When we’ve got a problem to solve in digital marketing analytics, chances are we turn to our measurement tools for answers. As I’ve often said in the past, the fastest way to boost our marketing results is to fix the most broken metric first. There’s no point in increasing audience by 50% if our lead capture rate is 1%; we’re better off boosting lead capture to 2%. This doubles our existing audience efforts.

How do we find the most broken metric? In our marketing operations funnel – and that’s what the funnel is today, an operations guide – we measure the change from stage to stage. How many people did we reach? How many people did we attract to our owned properties? How many leads did we capture?

digital marketing analytics comparisons

We measure the state change from layer to layer in the marketing operations funnel. For example, if 100,000 people reached became 1,000 website visitors, we effectively captured 1% of the audience. If 1,000 website visitors became 100 newsletter subscribers, we converted 10% of the visitors to subscribers. The most broken metric is the 1%.

None of this should be new. The challenge we now face is, what is the context of the broken metric? How do we understand it better and find clues for fixing it? For this, four digital marketing analytics comparisons are useful.

digital marketing analytics comparisons

Period over Period

How did this metric perform in the last 30/60/90 days? How does this compare to the previous 30/60/90 days? Short-term periodic comparison is important because it tells us if something significant has changed in the immediate past. Did an algorithm change? Did a website component break? The one vulnerability of period over period comparison is if our business has strong seasonality, which is why we also compare…

Year over Year

Year over year comparisons tell us how the metric performed this year compared to the same time period last year. How did the metric do in the 30/60/90 day period from last year, or the year before? If we have strong seasonality in our business, year over year can help us to understand a metric better. Be sure to model your year over year comparisons based on the shape of the week! Many year over year comparisons get fouled up, especially in B2B, if the previous dates are offset by a weekend or a weekday.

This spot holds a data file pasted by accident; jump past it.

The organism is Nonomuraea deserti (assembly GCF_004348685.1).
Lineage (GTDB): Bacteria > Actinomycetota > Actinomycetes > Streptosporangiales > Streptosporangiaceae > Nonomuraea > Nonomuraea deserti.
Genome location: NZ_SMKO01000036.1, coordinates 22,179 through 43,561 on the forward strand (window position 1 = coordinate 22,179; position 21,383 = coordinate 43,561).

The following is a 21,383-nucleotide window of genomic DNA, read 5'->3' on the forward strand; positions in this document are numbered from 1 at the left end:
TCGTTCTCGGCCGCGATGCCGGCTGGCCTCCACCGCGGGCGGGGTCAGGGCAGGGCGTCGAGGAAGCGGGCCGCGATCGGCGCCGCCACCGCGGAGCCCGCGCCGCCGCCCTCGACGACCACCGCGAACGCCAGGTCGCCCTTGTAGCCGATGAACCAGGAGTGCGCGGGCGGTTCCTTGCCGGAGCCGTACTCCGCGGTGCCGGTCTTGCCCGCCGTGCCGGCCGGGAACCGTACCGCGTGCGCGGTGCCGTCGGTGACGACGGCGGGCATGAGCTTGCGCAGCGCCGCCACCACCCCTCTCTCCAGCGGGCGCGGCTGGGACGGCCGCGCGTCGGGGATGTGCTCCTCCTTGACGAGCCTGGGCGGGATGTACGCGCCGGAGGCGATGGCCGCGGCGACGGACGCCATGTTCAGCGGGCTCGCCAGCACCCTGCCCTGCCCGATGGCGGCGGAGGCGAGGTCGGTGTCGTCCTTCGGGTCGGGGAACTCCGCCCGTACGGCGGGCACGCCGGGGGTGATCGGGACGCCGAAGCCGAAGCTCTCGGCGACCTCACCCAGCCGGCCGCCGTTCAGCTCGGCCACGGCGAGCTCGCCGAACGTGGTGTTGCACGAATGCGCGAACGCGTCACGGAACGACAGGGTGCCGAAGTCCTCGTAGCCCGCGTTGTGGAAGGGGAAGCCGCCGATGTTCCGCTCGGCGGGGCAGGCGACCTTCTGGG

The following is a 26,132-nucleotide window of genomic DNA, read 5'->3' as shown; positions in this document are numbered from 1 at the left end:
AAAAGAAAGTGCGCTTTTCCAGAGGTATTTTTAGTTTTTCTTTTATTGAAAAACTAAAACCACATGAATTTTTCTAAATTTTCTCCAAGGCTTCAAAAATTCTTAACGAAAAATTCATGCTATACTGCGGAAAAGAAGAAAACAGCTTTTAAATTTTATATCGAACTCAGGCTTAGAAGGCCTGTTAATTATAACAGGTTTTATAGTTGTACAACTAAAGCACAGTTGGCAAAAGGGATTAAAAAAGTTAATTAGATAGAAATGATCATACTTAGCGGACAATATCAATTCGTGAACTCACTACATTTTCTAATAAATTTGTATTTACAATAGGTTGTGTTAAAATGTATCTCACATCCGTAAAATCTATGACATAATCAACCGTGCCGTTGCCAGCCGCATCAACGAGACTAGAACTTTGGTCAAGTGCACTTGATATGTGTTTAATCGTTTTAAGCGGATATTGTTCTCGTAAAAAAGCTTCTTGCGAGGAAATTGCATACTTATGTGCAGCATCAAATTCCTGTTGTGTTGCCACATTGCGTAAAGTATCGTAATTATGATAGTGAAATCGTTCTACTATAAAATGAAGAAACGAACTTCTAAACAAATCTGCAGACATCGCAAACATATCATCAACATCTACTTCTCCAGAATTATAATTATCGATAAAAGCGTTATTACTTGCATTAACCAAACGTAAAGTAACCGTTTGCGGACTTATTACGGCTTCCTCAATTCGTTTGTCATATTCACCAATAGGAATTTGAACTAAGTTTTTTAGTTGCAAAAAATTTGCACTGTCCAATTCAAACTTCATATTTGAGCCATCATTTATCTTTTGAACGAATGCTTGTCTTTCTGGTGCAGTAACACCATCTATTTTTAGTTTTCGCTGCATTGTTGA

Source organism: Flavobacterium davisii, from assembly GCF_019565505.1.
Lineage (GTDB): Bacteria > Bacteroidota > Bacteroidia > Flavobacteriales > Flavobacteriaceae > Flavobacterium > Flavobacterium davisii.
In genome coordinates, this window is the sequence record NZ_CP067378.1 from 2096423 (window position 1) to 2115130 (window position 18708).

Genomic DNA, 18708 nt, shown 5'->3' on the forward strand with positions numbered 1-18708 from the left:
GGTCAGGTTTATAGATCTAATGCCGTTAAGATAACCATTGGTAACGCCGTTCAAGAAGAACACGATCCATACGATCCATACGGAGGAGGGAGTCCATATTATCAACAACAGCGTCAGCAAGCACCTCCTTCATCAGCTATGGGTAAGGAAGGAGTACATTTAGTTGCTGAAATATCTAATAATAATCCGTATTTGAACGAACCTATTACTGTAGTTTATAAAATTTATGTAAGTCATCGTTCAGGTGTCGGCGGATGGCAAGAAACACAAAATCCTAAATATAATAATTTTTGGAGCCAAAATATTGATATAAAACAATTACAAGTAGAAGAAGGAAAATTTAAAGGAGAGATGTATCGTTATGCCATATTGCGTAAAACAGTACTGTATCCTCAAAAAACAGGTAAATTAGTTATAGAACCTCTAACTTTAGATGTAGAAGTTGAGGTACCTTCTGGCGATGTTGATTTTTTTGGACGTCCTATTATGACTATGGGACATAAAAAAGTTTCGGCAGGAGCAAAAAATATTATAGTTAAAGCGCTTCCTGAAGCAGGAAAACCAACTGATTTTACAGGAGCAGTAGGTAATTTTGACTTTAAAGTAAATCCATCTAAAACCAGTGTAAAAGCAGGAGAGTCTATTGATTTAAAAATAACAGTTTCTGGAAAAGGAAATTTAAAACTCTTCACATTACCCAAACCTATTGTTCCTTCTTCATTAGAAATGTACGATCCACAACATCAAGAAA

Competitive Benchmark

Context is everything in metrics diagnosis; if we can get a competitive comparison or benchmark, we can understand whether we’re facing an industry-wide problem or a problem unique to our business. Competitive benchmarks get more and more difficult to obtain the further down the marketing operations funnel you travel, so if we’re dealing with an ad reach problem, we’ll find much more data than a lead conversion problem.

Metric Inputs

The last context-creation method for a broken metric is to determine that metric’s inputs. What data sources go into the creation of that metric, and how are those individual inputs faring? For example, if we’re facing a social media audience reach problem, we know that the number of people following us plays a part in that metric. How are our follower counts faring? If we’re facing an email open rate problem, we know that spam scores/deliverability scores play a role in that metric.

These four comparison methods help me to understand better why a metric is broken, and what I can do to begin fixing it. Apply these methods to your own digital marketing analytics detective work!


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